The Fourth Amendment to the U.S. Constitution was part of the original Bill of Rights. The amendment is designed to protect persons, houses, papers, and effects from unreasonable searches and seizures. But the Fourth Amendment did not clarify exactly what qualifies as an unreasonable search and seizure. So it has been the courts who have determined what our Fourth Amendment rights actually are.
The Fourth Amendment protects us from the government seizing our persons, houses, papers, or effects. However, the amendment only protects against unreasonable searches and seizures and does not prohibit the government from ever seizing that which we consider private.
The government can seize people or property without violating the Fourth Amendment if they obtain a warrant from a neutral magistrate. The government official seeking the warrant must provide an application under oath/affirmation describing the individuals and/or property to be seized. The application must also identify the location to be searched.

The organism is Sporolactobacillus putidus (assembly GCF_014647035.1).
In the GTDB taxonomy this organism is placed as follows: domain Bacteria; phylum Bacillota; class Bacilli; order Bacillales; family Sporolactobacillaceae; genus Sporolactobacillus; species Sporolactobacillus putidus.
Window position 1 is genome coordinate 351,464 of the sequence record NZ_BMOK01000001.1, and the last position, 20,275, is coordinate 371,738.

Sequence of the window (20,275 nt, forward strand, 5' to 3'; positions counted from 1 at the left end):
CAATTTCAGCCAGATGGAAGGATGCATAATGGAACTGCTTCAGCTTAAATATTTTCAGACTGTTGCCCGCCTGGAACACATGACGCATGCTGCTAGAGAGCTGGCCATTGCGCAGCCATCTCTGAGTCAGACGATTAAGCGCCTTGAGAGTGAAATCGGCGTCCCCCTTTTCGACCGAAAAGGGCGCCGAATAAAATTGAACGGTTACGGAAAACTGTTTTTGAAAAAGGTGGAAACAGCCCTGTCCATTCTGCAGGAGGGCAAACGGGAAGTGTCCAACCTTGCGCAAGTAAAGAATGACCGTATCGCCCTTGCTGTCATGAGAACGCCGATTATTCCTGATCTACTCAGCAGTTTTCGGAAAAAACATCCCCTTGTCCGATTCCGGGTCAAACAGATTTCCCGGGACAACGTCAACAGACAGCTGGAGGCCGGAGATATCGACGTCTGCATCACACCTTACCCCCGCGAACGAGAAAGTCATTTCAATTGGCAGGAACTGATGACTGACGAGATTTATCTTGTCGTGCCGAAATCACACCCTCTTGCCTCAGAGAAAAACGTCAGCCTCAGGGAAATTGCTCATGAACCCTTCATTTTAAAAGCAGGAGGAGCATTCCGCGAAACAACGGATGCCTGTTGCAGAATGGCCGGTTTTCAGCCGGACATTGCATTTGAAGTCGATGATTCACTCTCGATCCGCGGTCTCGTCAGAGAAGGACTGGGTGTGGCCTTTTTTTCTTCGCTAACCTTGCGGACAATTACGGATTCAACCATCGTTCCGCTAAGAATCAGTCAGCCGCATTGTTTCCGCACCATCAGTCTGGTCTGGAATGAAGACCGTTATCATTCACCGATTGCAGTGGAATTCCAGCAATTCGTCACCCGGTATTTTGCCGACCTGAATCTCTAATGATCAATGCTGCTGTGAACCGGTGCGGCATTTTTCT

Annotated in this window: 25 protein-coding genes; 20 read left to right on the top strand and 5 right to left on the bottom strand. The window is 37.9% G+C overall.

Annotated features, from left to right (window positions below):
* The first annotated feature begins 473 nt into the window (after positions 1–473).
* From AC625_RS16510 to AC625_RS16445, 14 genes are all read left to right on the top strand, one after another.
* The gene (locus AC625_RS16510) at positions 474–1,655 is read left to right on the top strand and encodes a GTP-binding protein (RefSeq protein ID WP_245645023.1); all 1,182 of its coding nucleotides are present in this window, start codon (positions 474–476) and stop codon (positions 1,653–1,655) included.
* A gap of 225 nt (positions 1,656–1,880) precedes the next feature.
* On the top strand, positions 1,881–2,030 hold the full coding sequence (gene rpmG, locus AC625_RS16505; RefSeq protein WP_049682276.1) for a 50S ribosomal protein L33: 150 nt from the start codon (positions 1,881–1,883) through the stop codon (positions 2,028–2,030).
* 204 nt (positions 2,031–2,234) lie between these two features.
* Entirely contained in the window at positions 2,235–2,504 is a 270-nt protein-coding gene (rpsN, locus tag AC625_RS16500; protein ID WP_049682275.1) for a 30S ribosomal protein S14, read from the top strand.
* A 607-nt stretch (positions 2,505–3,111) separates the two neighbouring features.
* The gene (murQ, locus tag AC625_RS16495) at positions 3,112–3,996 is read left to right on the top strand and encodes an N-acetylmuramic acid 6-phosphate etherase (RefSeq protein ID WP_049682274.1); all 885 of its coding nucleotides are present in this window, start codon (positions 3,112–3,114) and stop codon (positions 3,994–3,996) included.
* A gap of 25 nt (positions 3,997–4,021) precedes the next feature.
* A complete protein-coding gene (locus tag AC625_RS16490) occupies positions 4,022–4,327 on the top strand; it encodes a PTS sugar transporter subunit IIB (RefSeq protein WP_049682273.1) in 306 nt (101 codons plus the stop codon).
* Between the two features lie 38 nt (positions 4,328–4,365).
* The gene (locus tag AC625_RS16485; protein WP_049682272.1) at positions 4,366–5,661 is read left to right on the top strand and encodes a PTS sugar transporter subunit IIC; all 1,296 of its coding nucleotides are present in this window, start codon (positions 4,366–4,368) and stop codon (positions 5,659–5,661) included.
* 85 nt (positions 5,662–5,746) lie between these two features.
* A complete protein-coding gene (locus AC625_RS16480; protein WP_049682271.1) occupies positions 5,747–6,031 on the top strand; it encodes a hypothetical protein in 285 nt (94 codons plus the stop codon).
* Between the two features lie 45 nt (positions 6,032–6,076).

The Fourth Amendment does not describe what constitutes probable cause. The courts have defined probable cause to mean that the government official applying for the warrant must have reasonable grounds for believing that the person named has committed a crime, or that there is evidence of a crime at a place they desire to search.
Over the years, the courts have also developed a number of exceptions to the warrant requirement of the Fourth Amendment. These exceptions permit arrest or detention of a person or seizure of property without a warrant.
Originally, the courts held that electronic surveillance did not fall within the protections granted by the Fourth Amendment. But after the passage of the Federal Communications Act, and as courts expanded the privacy right protection of the Fourth Amendment, they also began to include electronic surveillance within the warrant requirements of the Fourth Amendment. So today, the general rule is that the government must obtain a warrant prior to undertaking electronic surveillance.
When the US government violates an American’s Fourth Amendment rights, the courts apply the Exclusionary Rule. While the Exclusionary Rule can be complex, it generally means that when the courts conclude that the government violated a person’s Fourth Amendment rights, they will not be permitted to use the evidence they seized against that person in court.
This is only an overview of our rights guaranteed by the Fourth Amendment. As with most criminal constitutional law issues, individual cases can be extremely complex. A skilled criminal defense lawyer counts on can help you determine if your Fourth Amendment rights were violated.